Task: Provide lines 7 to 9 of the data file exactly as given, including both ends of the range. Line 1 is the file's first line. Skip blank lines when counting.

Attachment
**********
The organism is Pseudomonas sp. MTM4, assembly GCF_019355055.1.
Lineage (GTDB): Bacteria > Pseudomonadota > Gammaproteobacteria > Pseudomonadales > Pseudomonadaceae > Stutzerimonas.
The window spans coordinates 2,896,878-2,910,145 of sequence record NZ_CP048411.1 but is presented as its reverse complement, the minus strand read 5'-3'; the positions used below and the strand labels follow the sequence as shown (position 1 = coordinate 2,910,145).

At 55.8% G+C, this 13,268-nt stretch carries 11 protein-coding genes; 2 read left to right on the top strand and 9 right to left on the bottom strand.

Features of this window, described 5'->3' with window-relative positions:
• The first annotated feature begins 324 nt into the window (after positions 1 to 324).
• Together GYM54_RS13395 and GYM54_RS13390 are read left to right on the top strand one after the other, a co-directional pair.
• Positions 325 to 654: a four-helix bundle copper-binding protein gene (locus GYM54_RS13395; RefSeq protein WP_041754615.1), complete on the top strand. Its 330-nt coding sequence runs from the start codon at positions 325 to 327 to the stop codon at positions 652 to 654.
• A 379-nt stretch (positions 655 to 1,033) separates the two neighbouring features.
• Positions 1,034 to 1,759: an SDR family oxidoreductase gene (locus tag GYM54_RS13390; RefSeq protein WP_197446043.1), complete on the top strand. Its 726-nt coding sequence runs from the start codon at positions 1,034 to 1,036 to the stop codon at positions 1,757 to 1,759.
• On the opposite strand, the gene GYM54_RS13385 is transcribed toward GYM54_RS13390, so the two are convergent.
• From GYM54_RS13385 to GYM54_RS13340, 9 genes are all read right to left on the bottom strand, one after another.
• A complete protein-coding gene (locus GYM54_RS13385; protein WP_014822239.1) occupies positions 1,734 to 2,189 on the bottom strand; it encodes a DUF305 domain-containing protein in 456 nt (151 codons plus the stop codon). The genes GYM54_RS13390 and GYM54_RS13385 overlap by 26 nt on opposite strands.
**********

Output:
• Together GYM54_RS13395 and GYM54_RS13390 are read left to right on the top strand one after the other, a co-directional pair.
• Positions 325 to 654: a four-helix bundle copper-binding protein gene (locus GYM54_RS13395; RefSeq protein WP_041754615.1), complete on the top strand. Its 330-nt coding sequence runs from the start codon at positions 325 to 327 to the stop codon at positions 652 to 654.
• A 379-nt stretch (positions 655 to 1,033) separates the two neighbouring features.